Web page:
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View Full Version : Unusual Powerbook repair




vsp
Mar 21, 2007, 12:07 PM
First, a moment of *sniff* sorrow for my damaged Powerbook...and a description of its "issue."

15.2, 1.25 GHz AL powerbook. Wonderful little machine and a total workhorse. And then.....the video chipset went bad. One month after my extended Applecare warranty expired. Now, the machine worked fine but the display was totally bonkered. A small grid overlay everything, looking for all the world like a flattened honeycomb structure with repeating rows of rectangles just slightly off-set from each other running up and down the entire screen. Same thing occured when I plugged in an external monitor.

The computer seemed to work fine, I just couldn't clearly see anything. Pricing out new logicboards ($420 new!!) quickly made me think I should start saving for a new computer and dust off the old, nasty Hewlett-Packard Pavillion hiding in the back of the closet. Money is very, very tight right now so the saving option, while wonderful, is likely meaning no Mac goodness for months.

I was chatting with a local repair guy (who works on Windows machines) about my neighbor's computer when I casually mentioned what had happened to my laptop. He instantly asked if it had an ATI graphics chip. Apparently he'd seen the same display issue on numerous Sony Vaios and had a way of getting a bit more life out of the chip.


Basically he takes the logicboard out, and slowly, slowly heats the video chip (with and overhead heat source) until he's able to carefully get some flux underneath the chip, then run some solder back onto the chip. Usually, he said, it would take about three applications of this process and the chip would either be fine or there'd be no change.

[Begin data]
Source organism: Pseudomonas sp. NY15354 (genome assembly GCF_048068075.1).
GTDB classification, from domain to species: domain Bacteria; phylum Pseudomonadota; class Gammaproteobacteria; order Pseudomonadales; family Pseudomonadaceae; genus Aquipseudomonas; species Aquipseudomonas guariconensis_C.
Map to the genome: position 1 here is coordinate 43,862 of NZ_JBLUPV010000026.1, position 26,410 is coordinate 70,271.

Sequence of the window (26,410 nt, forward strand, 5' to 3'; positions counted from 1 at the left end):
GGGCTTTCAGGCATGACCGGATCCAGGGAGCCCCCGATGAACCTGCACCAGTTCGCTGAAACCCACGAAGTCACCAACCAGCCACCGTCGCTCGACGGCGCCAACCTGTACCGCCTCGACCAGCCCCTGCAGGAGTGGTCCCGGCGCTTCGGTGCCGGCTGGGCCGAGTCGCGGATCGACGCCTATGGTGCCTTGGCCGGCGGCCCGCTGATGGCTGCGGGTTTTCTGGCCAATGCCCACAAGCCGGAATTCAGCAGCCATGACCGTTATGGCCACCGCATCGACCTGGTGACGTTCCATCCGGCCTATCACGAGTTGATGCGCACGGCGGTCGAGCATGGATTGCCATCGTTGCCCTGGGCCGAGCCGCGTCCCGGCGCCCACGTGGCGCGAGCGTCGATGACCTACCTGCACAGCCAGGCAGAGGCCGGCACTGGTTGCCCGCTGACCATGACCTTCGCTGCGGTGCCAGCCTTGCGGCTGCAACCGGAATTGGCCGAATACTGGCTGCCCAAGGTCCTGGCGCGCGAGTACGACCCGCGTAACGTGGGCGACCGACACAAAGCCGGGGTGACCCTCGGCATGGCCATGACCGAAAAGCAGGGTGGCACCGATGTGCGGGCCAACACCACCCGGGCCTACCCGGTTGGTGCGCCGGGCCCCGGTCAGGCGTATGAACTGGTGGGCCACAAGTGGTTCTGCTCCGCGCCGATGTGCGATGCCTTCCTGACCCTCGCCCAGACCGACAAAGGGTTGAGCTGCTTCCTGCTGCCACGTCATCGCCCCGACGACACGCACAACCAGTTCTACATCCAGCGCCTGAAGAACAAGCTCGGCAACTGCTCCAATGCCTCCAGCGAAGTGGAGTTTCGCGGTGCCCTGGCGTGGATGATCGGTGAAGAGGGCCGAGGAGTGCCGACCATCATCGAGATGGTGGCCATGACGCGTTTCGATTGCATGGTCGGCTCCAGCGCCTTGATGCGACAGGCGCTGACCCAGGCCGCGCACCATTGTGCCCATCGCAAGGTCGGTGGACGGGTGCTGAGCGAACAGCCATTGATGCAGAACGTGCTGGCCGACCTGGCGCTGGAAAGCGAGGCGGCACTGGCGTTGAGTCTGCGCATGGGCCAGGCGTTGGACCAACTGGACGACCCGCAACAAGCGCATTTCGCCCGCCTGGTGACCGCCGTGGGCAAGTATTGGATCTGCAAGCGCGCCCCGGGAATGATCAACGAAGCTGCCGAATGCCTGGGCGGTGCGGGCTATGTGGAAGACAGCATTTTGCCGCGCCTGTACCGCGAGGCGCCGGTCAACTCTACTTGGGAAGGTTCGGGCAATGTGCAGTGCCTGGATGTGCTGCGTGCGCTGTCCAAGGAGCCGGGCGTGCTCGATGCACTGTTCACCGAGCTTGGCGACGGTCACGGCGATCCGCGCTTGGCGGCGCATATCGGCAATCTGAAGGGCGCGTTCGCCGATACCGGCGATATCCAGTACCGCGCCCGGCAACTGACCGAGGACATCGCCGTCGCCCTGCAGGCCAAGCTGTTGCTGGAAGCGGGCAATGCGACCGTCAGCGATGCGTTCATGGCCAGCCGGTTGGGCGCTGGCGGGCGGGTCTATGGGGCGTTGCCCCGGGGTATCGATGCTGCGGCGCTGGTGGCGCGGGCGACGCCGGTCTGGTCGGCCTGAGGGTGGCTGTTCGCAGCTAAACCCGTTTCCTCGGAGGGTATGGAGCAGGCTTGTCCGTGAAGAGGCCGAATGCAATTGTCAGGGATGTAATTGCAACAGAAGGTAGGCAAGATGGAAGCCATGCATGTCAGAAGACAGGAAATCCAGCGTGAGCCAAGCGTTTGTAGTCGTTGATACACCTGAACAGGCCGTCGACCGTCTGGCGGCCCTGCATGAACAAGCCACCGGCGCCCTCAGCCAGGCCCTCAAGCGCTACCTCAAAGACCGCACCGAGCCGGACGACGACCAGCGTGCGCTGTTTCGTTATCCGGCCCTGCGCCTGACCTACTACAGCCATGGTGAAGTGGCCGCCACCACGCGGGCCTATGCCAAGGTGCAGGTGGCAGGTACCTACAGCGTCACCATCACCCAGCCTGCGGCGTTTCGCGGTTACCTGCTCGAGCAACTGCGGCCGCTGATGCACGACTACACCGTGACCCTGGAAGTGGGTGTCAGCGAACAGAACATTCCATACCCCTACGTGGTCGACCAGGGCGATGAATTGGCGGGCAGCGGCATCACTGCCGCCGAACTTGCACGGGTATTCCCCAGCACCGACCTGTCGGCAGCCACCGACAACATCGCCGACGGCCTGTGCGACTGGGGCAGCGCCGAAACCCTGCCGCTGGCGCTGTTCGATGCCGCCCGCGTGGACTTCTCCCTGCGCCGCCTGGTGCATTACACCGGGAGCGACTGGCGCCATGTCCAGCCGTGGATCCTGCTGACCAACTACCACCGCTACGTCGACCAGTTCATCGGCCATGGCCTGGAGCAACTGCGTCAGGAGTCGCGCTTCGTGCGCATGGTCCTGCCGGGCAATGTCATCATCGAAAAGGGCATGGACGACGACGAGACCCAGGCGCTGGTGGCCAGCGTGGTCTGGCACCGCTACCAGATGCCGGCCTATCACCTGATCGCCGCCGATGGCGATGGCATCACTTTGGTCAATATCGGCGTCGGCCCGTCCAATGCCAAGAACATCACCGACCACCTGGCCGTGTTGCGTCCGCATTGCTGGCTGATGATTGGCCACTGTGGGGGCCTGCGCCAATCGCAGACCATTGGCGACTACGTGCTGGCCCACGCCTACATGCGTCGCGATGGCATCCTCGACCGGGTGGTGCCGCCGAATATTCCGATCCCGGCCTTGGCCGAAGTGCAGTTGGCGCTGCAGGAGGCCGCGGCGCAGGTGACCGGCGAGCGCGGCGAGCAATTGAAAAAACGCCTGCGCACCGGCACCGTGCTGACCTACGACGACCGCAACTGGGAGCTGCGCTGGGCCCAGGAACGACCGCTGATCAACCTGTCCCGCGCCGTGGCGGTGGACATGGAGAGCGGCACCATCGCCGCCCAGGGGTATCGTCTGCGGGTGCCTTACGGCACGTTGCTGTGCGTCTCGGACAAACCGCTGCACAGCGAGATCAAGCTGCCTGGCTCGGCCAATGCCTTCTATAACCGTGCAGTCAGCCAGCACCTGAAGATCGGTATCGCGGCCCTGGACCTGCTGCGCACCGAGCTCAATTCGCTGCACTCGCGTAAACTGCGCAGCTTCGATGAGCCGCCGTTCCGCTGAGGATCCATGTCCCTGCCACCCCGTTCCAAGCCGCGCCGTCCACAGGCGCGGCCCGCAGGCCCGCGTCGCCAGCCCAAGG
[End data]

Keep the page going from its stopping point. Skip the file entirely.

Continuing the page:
And it worked! Sorta! Unlike the Vaio chips, the chip in my powerbook had been epoxyed down to the board with something that just wouldn't relax in the heat. He was still able to repair the machine, for the most part. There's still some trails and shadows of blue pixels whenever I move a screen around and there are small rows of yellow or blue sections that appear periodically on the screen (which can be written over with a new window). Videos seem to stutter just a touch (or it could be a new wireless connection I'm working under) but in general I now have a working computer again. All for $75.

Of course, it's still under a shadow of doom, but it's been rock solid for the past few days, outside of that small display problem. Now I can save for a new computer without panic. Woot!



Sdashiki
Mar 21, 2007, 12:23 PM
Basically he takes the logicboard out, and slowly, slowly heats the video chip (with and overhead heat source) until he's able to carefully get some flux underneath the chip, then run some solder back onto the chip. Usually, he said, it would take about three applications of this process and the chip would either be fine or there'd be no change.

And it worked! Sorta! Unlike the Vaio chips, the chip in my powerbook had been epoxyed down to the board with something that just wouldn't relax in the heat. He was still able to repair the machine, for the most part. There's still some trails and shadows of blue pixels whenever I move a screen around and there are small rows of yellow or blue sections that appear periodically on the screen (which can be written over with a new window). Videos seem to stutter just a touch (or it could be a new wireless connection I'm working under) but in general I now have a working computer again. All for $75.

Of course, it's still under a shadow of doom, but it's been rock solid for the past few days, outside of that small display problem. Now I can save for a new computer without panic. Woot!

this was a fix for many iBook display problems.

the heating/expanding, cooling/contracting of the graphix chip broke the solder connections. heating it, and sometimes adding flux/solder, returns it back to normal.

thats not to say it wont happen again though.

shu82
Mar 21, 2007, 12:29 PM
That is a great little tip. I have a ibook g3 that has the same problem. Would this method work?